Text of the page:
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Calling James Monroe

21 June 2009

One of the last European colonial possessions in the Americas took a huge leap into the modern world of nations this week when Kalaallisut, aka Grønland, became self-governing, except in finances, foreign affairs and defense. Prime Minister Kuupik Kleist heads a thirty-one member parliament in the new nation of 57,000 people. Head of state is Queen Margarthe II of Denmark, the once (and still) colonial overlord.

Similarly having a European monarch as head of state and no control over its finances, foreign affairs or defense (and serving as major military outposts for the United States, at the behest of the colonial power) is the Turks and Caicos Islands, which may lose (supposedly temporarily) its quasi-independent status as a “British Overseas Territory”:

… Premier Galmo Williams says the country is at a standstill,  as citizens await the release of the final report of the Commission of Inquiry into corruption.

The interim report, which has already been released, contains recommendations for the suspension of the TCI Constitution and the implementation of direct British rule. Those are expected to take effect when the final report is released at month end.

The “corruption” of which Prime Minister Williams speaks is  not that of the British parliament, nor of U.S. money laundering in the islands,   but that involving the former Prime Minister who made a killing in real estate (and boinked an American citizen).  Which is reason enough for the British to resume complete  control of the American quasi-nation.

Both Kalaallisut and the Turks and Caicos Islands — despite their European colonial ties, are typically American nations in that the larger American nations  are keenly interested in economic control.

From the BBC report on Kalaallisut, we read:

… US experts believe it will become easier to exploit the island’s mineral wealth as global warming melts the ice sheets.

Independence advocates hope the expected increase in revenues from minerals will help fund a final breakaway from Copenhagen.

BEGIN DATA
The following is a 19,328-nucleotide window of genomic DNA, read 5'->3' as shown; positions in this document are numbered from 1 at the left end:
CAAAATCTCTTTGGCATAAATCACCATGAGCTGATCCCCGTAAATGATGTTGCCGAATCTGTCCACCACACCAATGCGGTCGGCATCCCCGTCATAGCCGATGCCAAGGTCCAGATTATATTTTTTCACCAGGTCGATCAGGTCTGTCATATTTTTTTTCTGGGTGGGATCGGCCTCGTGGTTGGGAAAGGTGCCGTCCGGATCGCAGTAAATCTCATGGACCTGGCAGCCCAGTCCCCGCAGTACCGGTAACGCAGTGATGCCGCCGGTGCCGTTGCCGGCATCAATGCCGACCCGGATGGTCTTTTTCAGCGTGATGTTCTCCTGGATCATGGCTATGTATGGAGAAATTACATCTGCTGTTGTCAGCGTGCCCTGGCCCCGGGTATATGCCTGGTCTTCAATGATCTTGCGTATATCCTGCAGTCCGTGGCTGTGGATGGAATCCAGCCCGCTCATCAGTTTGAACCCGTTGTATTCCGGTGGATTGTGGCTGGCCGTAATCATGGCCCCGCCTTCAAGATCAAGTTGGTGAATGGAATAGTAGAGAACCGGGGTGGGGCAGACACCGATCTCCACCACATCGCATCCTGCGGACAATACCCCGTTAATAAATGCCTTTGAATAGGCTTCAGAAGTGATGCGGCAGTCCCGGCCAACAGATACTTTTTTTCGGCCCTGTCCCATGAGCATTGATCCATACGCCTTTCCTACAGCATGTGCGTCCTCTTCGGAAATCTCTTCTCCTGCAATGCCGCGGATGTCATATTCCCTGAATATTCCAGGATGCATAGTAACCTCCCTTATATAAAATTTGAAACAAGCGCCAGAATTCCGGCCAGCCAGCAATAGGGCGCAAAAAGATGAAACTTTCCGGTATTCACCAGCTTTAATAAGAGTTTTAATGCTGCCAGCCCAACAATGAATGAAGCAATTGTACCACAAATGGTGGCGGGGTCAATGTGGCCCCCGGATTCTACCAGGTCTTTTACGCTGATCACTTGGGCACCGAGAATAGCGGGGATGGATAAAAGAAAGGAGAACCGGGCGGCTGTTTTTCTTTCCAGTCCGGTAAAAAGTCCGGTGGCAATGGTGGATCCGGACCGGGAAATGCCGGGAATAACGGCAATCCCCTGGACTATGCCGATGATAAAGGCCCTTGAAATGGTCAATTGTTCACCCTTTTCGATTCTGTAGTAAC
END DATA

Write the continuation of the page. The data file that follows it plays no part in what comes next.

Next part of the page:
The Turks and Caicos main industry is catering to Canadian tourists and  Canadian politicians have expressed serious interest in annexing the islands.  But, as Turks and Caicos writer Ben Roberts writes, there are other players with a major interest in the territory:

…as humanity progressed to a point of two savage world wars, we entered into the Cold War era. This was a war of deterrence, known for its posturing, saber-rattling, and muscle-flexing. Here once again the United States, and by extension Western Europe, got to maintain its military and security edge by looking to, and relying on, the Caribbean. This was in the form of US military bases in Puerto Rico, Chaguaramas in Trinidad, an important naval base in the Bahamas, the famous Guantanamo base in Cuba, and in Turks & Caicos a Navy, Air Force, and Coast Guard base, all at the same time, in a World War II deal with their overseers, the British.

This military privilege, afforded the US in the Caribbean, most definitely translated into wealth for that country and its Western allies, because it extended their global reach and their ability to guarantee shipping and all the commerce connected with it. For those who might not know, the Turks & Caicos bases for the American military were an important asset to the US in the Cold War era. So much so that in the frantic race for dominance in outer space by America and the Soviet Union, astronaut John Glenn and his space capsule splashed down in the waters of those islands and was retrieved by his military and brought ashore on Grand Turk.

Now, one would think that with all of these privileges afforded America and the West … it would have allowed them a special place in the hearts and mind of these beneficiaries. Not a chance! As of right now the US and Europe, in the form of the OECD, are … making outrageous demands of Caribbean tax haven territories, including those they continue to benefit from to this day. What hypocrisy and ungratefulness!

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